European Union Magistrate Says Member Nations Cannot Ban CBD Imports

A European Court of Justice magistrate has ruled that EU member states cannot ban imported CBD products because the law does not consider the cannabinoid to be a narcotic drug.

Full story after the jump.

A European Court of Justice magistrate said yesterday that European Union member states cannot ban the import of CBD products because the extract is not considered a narcotic drug, Courthouse News reports.

In the nonbinding opinion, Advocate General Evgeni Tanchev said that “in the current state of scientific knowledge, it has not been established that CBD oil has psychotropic effects” and, therefore, the substance does not fall under EU drug conventions.

The case stems from the prosecution of the owners of Kanavape, a Marseille, France-based e-cigarette startup that imported hemp flower-derived CBD to France that was processed in the Czech Republic. Under French law, CBD can only be made from hemp seed and fiber, not flower, and can contain no THC. French Health Ministry testing concluded the products contained no THC.

Kanavape owners Sébastien Béguerie and Antonin Cohen-Adad were ultimately convicted of drug charges, including using the entire hemp plant to manufacture CBD. They appealed the conviction and the French appeals court referred the case to the EU Court of Justice, the report says. The Court of Justice was asked to consider whether CBD imports could be banned under the EU’s free movement of goods policy.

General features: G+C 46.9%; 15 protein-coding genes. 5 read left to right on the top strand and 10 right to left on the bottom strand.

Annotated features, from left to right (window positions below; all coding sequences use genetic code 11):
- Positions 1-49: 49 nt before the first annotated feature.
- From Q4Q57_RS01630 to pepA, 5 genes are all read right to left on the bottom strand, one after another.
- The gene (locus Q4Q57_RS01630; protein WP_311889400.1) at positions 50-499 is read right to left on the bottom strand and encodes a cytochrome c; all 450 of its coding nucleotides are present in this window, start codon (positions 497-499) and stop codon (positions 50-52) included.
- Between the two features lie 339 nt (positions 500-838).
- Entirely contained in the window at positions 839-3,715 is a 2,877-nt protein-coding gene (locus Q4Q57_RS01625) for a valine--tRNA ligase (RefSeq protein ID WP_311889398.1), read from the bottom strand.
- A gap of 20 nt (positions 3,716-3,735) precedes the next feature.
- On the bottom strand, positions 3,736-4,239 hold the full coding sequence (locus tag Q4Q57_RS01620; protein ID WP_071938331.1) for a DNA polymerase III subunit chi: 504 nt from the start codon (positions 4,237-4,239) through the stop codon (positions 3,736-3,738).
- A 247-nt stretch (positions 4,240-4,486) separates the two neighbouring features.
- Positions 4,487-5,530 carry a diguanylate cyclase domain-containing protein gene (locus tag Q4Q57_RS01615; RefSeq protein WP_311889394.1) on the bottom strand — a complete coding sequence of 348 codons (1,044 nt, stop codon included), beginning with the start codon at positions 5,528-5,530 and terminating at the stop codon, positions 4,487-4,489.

The French government argued that it banned CBD products out of an abundance of caution, but Tanchev opined that for the government to ban something it would first need to identify “potentially negative consequences for health,” which he concluded it did not. Tanchev said that France could only impose such a ban if it were to find that such a risk existed after “a comprehensive scientific assessment.”

France is the EU’s largest hemp producer for textiles and paper.

The decision is, essentially, an advisory opinion and not binding; however, the legal opinions of the magistrate are upheld in about 80 percent of cases heard by the full court, which is expected to issue a ruling on the case later this year, the report says.

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